Several Apulian artists, commonly grouped as the precursors of the Darius Painter, made use of all these innovations for roughly a decade before the Darius Painter began his career. Only a hair’s breadth separates the Darius Painter from the painter of such a major work as the 039giant Thersites krater (more than 4 feet high) in the Museum of Fine Arts, Boston. Indeed, the borderline between the Darius Painter and his talented precursors and contemporaries is frequently redrawn as works are reattributed.
What distinguishes the Darius Painter is the sureness of his touch and the beauty of his characters. He has a delicacy that makes most of his fellow artists seem emphatic and slightly heavy-handed by comparison. His wronged ladies, such as Alcmene (mother of Hercules) menaced by a fiery death depicted on a kalyx krater in the Boston MFA, are both expressive and glamorous; in other painters, this feminine softness easily turns into flabbiness. The Darius Painter renders drapery with an exacting sensitivity, capturing the fineness of the silk and revealing the body beneath. And he endlessly generates novel groupings—040like the embracing ladies on another krater in the Museum of Fine Arts, Boston (see photo of krater depicting embracing ladies).
Above all, the Darius Painter is a compelling storyteller. Two vases in the Boston MFA provide the only known representations of the gruesome story of the revenge of Thyestes. In this tale, Thyestes is deposed as king of Mycenae by his brother Atreus and sent into exile. Consulting an oracle, Thyestes learns that he can regain his kingdom by having a child by his daughter. At a festival at Sikyon, near the northeastern coast of the Peloponnesus, he makes love to his daughter, Pelopeia, who later gives birth to their son Aigisthos. The king of Sikyon, Adrastos, then commands Thyestes to hand over the son of this union to be killed by exposure to the elements.
The Darius Painter takes up the story at this dramatic moment, as Adrastos gives his order (see the lower register of the vase depicting embracing ladies): He depicts the Sikyon king’s sympathetic but authoritative gesture; the troubled, furrowed brows of both Thyestes and the king; the longing, backward glance of baby Aigisthos; and the stunned look of beautiful Pelopeia, who is comforted by Adrastos’s wife, Queen Amphithea—all lending a foreboding and grief appropriate to the tragic events.
The story’s denouement is told on an amphora, owned jointly by the Boston MFA and Leon Levy and Shelby White. After many improbable twists of fortune, Pelopeia becomes the wife of Atreus (her husband-father’s brother-usurper). Aigisthos, having survived his exposure, grows into manhood and is adopted by Atreus. In time, Thyestes falls into the clutches of Atreus, who then dispatches Aigisthos to execute his own father in a prison cell. But after Pelopeia reveals the family’s true relationships, Aigisthos releases Thyestes, and father and son then conspire to murder Atreus—unexpectedly giving Thyestes his 041revenge and his kingdom (as well as fulfilling the oracle).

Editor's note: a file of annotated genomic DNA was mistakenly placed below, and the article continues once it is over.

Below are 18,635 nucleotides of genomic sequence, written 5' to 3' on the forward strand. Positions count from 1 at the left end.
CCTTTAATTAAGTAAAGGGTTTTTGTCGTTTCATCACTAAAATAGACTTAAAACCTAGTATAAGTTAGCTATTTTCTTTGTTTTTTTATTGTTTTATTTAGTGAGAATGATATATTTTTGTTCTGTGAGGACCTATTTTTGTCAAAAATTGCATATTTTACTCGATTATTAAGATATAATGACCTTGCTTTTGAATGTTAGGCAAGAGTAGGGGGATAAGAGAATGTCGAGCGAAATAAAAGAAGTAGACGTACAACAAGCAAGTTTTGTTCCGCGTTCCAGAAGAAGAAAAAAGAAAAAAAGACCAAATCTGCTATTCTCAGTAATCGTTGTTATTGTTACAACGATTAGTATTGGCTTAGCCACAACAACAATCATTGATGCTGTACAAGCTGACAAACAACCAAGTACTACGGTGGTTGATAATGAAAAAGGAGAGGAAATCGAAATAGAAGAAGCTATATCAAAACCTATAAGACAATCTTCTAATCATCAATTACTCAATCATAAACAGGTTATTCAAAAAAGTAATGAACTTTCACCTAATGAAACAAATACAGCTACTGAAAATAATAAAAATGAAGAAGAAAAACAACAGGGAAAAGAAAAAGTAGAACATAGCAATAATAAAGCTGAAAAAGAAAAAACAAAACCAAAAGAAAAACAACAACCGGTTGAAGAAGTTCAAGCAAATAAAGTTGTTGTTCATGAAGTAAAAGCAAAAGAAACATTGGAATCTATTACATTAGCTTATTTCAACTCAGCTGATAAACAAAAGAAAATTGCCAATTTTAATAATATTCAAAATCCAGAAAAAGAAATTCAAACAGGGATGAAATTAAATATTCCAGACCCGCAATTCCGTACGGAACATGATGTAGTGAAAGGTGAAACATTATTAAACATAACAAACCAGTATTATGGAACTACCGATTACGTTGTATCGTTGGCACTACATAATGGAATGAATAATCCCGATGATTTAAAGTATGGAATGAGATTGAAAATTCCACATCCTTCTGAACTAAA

The Darius Painter represents not the murder itself but its immediate aftermath, better calculated to present the emotions of the protagonists. Atreus sprawls lifelessly from his throne. Thyestes, still focusing intently on his victim, gloats in his revenge. The old schemer’s eyebrows are knotted in concentration, and his age is revealed by a delicate spray of wrinkles—reminiscent of an aging Mafia hitman in a Hollywood epic. His son Aigisthos, smeared with blood, casts a wary, menacing glance to the side. Pelopeia raises her hands and eyes in prayer, astutely conscious of the criminal murder. To reinforce the message that Thyestes’ revenge will spawn further retribution, the winged Fury Poine (Vengeance), to the right Atreus, rolls her eyes. Beyond her, the palace servants (inscribed Dmoiai) flutter in confusion.
The story of Thyestes was told in numerous ancient dramas, few of which have survived. These works by the Darius Painter not only preserve the story (or one version of it) but also suggest the powerful impression the plays made in Greek society. The vases also give eloquent testimony as to the strength of the Greek culture that indelibly left its imprint on so many lands around the Mediterranean.
The Darius Painter not only recreated the shimmering world of Greek myth on the surfaces of his vases; he also acted as a kind of journalist-bard, painting scenes of historical events as news came in from far-flung places. A Greek-speaker, the Darius Painter probably worked both in the Greek city of Taras (modern Taranto) and the native Italic city of Canosa, both in Apulia, the southeastern section of Italy. His works display vast knowledge of Greek literature, and he frequently named his figures with meticulous Greek inscriptions. But like virtually all his fellows, he did not sign his vases. […]